He raised laughs with his antics as a sherpa guide, Bengali babu, bee-stung tourist, Punjabi munda flirting with city-bred Miss. Now Aamir Khan dons the role of a stern faced consumer questioning the safety of Coke following the pesticide controversy. And the new Coke TVC goes on to prove through a lesson in chemistry that ‘Coca-Cola is 100 per cent safe’.
Prasoon Joshi, Creative Head of McCann Erickson, which handles the creative duties for Coca-Cola India, has scripted the ad. Rakeysh Omprakash Mehra, director of one of the biggest Bollywood hits of 2006, ‘Rang De Basanti’, has directed the TVC, which was shot at Coca-Cola’s bottling plant in Wada.
Khan was chosen to feature in the ad following a survey conducted by Coca-Cola India in 15 cities, which showed that he was the right person to make such claims, considering his ‘nice guy’ image.
The ad shows Khan visiting a Coca-Cola bottling plant and telling the viewers about the stringent quality control the cola ingredients, water and sugar undergo at the plant. Khan interacts with the staff at the plant, who explain the various processes that seem like a lesson in chemistry.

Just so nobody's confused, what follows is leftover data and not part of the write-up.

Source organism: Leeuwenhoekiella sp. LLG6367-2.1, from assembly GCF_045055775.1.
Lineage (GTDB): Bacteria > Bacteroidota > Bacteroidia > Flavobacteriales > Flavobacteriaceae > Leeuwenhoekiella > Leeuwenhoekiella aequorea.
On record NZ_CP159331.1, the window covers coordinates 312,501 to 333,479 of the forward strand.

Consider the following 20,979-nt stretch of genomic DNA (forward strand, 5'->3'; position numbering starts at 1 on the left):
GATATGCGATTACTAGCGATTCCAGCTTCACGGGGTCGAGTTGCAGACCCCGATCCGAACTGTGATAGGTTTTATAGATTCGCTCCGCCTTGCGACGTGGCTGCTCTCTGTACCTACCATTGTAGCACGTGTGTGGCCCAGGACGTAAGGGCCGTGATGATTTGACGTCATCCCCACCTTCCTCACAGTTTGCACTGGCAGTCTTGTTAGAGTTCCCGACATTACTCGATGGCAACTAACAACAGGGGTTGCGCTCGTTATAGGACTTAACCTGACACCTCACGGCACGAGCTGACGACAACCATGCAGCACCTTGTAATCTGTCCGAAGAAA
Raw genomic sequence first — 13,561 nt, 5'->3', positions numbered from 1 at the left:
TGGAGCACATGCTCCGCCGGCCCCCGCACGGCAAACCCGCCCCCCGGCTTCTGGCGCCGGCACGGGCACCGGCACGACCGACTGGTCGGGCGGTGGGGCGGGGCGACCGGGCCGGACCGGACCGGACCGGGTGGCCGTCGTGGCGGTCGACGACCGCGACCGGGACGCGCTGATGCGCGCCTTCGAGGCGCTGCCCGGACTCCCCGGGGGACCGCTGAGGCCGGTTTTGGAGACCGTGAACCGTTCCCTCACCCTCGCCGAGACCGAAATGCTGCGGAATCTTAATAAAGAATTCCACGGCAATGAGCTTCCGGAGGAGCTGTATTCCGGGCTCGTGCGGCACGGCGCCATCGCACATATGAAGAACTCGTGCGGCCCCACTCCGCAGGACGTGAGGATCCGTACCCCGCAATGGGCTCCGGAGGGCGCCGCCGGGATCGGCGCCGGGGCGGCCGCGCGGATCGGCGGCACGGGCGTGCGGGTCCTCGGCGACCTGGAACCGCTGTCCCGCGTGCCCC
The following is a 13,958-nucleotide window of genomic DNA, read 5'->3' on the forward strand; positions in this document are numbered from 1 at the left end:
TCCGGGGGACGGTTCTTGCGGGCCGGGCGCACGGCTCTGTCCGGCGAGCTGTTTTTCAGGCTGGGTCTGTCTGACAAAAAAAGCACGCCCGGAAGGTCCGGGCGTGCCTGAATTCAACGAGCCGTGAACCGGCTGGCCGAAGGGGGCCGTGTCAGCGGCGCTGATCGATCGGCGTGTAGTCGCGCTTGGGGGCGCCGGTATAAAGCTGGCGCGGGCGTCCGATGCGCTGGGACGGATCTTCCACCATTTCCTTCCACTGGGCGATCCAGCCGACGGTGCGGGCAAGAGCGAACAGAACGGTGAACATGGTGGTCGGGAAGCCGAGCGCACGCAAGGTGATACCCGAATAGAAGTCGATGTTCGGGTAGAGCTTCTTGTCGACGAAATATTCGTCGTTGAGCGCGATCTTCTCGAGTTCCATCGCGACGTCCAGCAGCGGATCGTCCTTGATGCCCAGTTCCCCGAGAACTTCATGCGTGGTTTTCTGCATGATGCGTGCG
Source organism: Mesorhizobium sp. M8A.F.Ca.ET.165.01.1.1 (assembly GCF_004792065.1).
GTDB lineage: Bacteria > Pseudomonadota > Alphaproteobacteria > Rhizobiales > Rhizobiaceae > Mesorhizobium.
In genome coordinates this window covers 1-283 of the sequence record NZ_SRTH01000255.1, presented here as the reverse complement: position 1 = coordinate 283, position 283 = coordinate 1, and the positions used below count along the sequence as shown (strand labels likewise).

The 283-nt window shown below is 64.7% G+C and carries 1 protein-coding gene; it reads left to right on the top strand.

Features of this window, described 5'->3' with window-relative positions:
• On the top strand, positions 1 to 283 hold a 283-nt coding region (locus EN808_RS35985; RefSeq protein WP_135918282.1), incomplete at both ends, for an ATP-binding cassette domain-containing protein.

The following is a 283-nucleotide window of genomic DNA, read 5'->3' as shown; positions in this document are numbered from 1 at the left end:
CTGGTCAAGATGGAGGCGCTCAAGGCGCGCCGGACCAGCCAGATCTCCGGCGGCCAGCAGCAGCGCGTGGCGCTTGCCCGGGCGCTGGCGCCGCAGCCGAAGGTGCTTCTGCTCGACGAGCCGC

To further emphasise the safety of the cola brand, Khan informs the viewers that the water used in Coke undergoes the filtration process six times. The actor also cite results of tests conducted in Hyderabad-based Vimta Labs, where 12 Coca-Cola samples were tested and found to have negligible pesticide residue levels. In the end Khan says, “Any consumers can come and visit any Coke bottling plant to see that Coca-Cola is 100 per cent safe.”
The TVC, which broke recently, is currently being aired on various news channels and entertainment channels like NDTV, STAR Plus, Zee, etc. The print advertisements claiming that Coke products had been tested and found to have negligible pesticide residue levels can be seen in all national dailies and the campaign will continue for some time.
Incidentally, rival Pepsi India had featured its Chairman, Rajeev Bakshi, in a TVC, which hit the airwaves two weeks ago, to refute pesticide-in-cola charges.